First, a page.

An I/O error occurred while sending to the backend.
While typically transient, I/O errors arise from connection issues between Stitch and your data warehouse. If persistent, these errors may be indicative of a larger issue. To ensure Stitch can continue loading your data, these errors should be addressed promptly.
Note: While we’ve only seen this issue affect Amazon Redshift users, it is possible that PostgreSQL destinations may also be affected.
I/O Errors, Explained
I/O errors arise from connection issues between Stitch and your data warehouse. When Stitch connects to your destination to perform a connection check or load data, an I/O error can arise if the connection to the destination is severed. This is typically caused by a timeout issue.
For example: Stitch attempts to load a large amount of data into your destination. Due to the data volume, Stitch’s query takes a long time to run and, as a result, the server closes the idle connection.
The timeout settings on the Redshift cluster and on the network components between Stitch and the Redshift cluster determine how long a connection can remain idle before it’s terminated. If Stitch is unable to complete its query before the timeout limits, the connection will be terminated and an I/O error may occur.
Potential Causes and Recommendations
To work through this section, you’ll need some technical expertise and familiarity with Amazon Web Services. If need be, we suggest looping in a developer or a member of your engineering team to help out.
Server Firewall Timeout Settings
One potential source of timeout issues may be due to the destination server’s firewall timeout settings. If the connection is from any other computer than an Amazon EC2 instance, these settings govern how long the connection may be inactive before it is terminated by the firewall.
Stitch sends a TCP keepalive signal within 200 seconds of a connection going idle, and every 75 seconds thereafter. This is to ensure that Stitch’s connection isn’t prematurely terminated.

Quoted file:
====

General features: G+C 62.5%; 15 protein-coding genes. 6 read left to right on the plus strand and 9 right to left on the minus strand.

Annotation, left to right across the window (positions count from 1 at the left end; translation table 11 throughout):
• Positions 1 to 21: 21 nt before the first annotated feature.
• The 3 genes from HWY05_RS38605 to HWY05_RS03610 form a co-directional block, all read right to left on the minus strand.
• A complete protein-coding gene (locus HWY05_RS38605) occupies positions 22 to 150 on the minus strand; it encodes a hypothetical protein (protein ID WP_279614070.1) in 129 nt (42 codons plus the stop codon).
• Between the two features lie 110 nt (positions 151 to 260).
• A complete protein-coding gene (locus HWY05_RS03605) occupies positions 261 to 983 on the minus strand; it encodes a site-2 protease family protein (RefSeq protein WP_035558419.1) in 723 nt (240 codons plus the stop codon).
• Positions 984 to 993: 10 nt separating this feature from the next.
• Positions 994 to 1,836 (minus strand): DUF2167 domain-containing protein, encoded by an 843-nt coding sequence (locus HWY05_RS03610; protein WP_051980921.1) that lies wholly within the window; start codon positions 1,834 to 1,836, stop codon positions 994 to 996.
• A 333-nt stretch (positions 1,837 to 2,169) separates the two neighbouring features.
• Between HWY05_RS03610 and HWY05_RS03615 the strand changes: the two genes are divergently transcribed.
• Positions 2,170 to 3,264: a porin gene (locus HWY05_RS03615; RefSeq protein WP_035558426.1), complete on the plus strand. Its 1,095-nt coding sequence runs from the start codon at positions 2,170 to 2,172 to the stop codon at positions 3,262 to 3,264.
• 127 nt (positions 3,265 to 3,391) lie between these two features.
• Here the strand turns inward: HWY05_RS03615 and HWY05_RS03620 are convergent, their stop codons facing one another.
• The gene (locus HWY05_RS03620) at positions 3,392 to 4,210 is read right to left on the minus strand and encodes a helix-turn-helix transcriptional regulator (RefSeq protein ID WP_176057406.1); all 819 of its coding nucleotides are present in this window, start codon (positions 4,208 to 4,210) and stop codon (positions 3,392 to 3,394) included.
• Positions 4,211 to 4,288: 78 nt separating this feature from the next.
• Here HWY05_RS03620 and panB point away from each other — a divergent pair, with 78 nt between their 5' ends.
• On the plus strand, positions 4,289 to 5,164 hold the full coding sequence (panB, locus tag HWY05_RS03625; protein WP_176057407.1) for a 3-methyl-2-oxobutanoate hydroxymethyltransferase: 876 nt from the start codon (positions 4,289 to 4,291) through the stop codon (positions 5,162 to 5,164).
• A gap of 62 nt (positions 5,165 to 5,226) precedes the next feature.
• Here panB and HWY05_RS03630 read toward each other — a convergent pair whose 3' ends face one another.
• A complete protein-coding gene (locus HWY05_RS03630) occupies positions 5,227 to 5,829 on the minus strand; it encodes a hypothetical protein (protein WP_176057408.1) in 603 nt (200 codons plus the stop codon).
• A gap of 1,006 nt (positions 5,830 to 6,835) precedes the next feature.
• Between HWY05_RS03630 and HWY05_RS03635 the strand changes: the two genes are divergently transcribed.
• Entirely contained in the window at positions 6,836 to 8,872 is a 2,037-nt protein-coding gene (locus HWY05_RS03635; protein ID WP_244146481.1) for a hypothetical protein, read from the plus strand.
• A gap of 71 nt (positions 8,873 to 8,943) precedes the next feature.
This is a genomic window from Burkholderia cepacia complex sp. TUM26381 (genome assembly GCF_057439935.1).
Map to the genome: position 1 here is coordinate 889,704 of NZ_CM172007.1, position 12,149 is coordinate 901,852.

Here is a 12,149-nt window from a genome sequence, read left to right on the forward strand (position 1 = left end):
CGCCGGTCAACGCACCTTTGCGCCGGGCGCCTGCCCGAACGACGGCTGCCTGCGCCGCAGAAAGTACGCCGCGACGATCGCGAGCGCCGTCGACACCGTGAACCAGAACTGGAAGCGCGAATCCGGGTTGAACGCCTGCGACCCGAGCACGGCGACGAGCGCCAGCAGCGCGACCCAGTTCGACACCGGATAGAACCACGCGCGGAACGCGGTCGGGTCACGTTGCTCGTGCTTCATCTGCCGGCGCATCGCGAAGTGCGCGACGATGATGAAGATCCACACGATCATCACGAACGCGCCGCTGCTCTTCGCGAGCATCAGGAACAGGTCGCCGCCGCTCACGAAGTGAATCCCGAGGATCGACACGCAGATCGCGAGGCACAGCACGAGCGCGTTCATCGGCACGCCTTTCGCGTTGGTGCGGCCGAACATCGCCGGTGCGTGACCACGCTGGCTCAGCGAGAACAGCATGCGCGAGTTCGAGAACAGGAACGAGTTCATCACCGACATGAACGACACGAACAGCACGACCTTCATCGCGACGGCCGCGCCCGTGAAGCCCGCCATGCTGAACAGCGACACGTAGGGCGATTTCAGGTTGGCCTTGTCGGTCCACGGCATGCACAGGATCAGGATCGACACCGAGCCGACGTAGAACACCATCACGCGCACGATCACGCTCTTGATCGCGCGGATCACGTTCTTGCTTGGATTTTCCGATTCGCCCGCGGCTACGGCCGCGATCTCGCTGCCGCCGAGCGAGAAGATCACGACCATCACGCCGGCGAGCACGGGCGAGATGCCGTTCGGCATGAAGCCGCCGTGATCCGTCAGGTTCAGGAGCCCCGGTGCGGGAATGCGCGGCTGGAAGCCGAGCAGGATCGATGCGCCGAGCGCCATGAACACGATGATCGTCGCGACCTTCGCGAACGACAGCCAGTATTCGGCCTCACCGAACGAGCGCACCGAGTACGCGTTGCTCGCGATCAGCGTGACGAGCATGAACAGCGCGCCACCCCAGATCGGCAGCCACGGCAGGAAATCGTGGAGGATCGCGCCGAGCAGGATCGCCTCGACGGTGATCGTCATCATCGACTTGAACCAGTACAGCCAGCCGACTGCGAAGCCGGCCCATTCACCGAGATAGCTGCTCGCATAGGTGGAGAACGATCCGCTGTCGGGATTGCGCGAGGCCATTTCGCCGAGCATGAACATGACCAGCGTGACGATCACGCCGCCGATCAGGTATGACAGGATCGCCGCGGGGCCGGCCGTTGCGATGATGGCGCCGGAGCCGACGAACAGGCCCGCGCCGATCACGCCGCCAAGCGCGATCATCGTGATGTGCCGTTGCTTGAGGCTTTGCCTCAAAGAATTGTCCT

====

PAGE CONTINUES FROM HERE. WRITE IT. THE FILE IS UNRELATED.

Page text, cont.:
Server Command/Query Settings
In addition to the destination server’s firewall timeout settings, the
statement_timeout and WLM (Work Load Management) Timeout settings may be potential causes.
Statement timeout: The
statement_timeoutsetting defines how long, in milliseconds, a statement may take to complete before it is aborted by the server. For example: If
statement_timeoutis set to 100 milliseconds, any query that takes longer than 100 milliseconds to complete will be canceled.
If the current period of this setting is very short - 1 millisecond, for example - we suggest increasing this setting to ensure Stitch’s queries can complete successfully.
Note: This parameter applies to the entire cluster.
WLM timeout: The WLM timeout parameter (
max_execution_time) is functionally similar to
statement_timeout, but only applies to a single queue in a WLM configuration. For more info on query queues, refer to Amazon’s documentation.
Implement Performance and Workload Management
In addition to increasing the values of the timeout settings, you should also consider implementing performance improvement features like Encodings, SORT, and DIST keys. These features can improve query efficiency, thus reducing the time it takes for Stitch’s queries to complete.
Refer to our Encodings, SORT, and DIST Keys guide for more info and application instructions.
If increasing the destination server’s timeout settings or applying performance improvement features doesn’t resolve the occurrence of I/O errors, we recommend reaching out to your provider’s support team: